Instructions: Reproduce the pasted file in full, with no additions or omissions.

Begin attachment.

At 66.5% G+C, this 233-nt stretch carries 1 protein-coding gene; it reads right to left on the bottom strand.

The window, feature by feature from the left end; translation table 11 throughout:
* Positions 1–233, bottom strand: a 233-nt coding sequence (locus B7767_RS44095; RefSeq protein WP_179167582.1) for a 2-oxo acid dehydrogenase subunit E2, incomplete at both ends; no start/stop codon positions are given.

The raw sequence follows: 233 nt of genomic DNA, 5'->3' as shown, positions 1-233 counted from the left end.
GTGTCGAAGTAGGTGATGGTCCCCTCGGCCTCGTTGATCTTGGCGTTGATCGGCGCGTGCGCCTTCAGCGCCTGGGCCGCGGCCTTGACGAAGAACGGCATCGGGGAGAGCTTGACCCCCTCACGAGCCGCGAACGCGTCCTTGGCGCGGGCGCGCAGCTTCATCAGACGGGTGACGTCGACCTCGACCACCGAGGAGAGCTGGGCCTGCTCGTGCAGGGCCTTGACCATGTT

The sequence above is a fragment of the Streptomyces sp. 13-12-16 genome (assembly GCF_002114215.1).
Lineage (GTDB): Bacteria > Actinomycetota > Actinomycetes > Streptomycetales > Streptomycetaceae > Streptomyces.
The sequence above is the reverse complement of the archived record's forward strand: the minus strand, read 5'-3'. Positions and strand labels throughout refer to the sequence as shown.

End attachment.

At 66.5% G+C, this 233-nt stretch carries 1 protein-coding gene; it reads right to left on the bottom strand.

The window, feature by feature from the left end; translation table 11 throughout:
* Positions 1–233, bottom strand: a 233-nt coding sequence (locus B7767_RS44095; RefSeq protein WP_179167582.1) for a 2-oxo acid dehydrogenase subunit E2, incomplete at both ends; no start/stop codon positions are given.

The raw sequence follows: 233 nt of genomic DNA, 5'->3' as shown, positions 1-233 counted from the left end.
GTGTCGAAGTAGGTGATGGTCCCCTCGGCCTCGTTGATCTTGGCGTTGATCGGCGCGTGCGCCTTCAGCGCCTGGGCCGCGGCCTTGACGAAGAACGGCATCGGGGAGAGCTTGACCCCCTCACGAGCCGCGAACGCGTCCTTGGCGCGGGCGCGCAGCTTCATCAGACGGGTGACGTCGACCTCGACCACCGAGGAGAGCTGGGCCTGCTCGTGCAGGGCCTTGACCATGTT

The sequence above is a fragment of the Streptomyces sp. 13-12-16 genome (assembly GCF_002114215.1).
Lineage (GTDB): Bacteria > Actinomycetota > Actinomycetes > Streptomycetales > Streptomycetaceae > Streptomyces.
The sequence above is the reverse complement of the archived record's forward strand: the minus strand, read 5'-3'. Positions and strand labels throughout refer to the sequence as shown.